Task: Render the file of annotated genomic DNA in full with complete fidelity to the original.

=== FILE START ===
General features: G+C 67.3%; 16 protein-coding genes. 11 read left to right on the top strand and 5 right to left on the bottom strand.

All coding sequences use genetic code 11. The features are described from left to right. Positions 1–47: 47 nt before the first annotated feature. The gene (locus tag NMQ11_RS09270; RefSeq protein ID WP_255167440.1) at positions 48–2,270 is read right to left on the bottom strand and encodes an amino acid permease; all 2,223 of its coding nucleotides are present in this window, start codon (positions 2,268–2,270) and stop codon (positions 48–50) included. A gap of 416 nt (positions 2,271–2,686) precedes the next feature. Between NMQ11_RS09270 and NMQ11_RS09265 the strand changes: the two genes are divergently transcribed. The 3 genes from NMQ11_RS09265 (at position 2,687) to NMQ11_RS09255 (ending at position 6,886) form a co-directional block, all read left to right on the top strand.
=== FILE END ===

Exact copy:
General features: G+C 67.3%; 16 protein-coding genes. 11 read left to right on the top strand and 5 right to left on the bottom strand.

All coding sequences use genetic code 11. The features are described from left to right. Positions 1–47: 47 nt before the first annotated feature. The gene (locus tag NMQ11_RS09270; RefSeq protein ID WP_255167440.1) at positions 48–2,270 is read right to left on the bottom strand and encodes an amino acid permease; all 2,223 of its coding nucleotides are present in this window, start codon (positions 2,268–2,270) and stop codon (positions 48–50) included. A gap of 416 nt (positions 2,271–2,686) precedes the next feature. Between NMQ11_RS09270 and NMQ11_RS09265 the strand changes: the two genes are divergently transcribed. The 3 genes from NMQ11_RS09265 (at position 2,687) to NMQ11_RS09255 (ending at position 6,886) form a co-directional block, all read left to right on the top strand.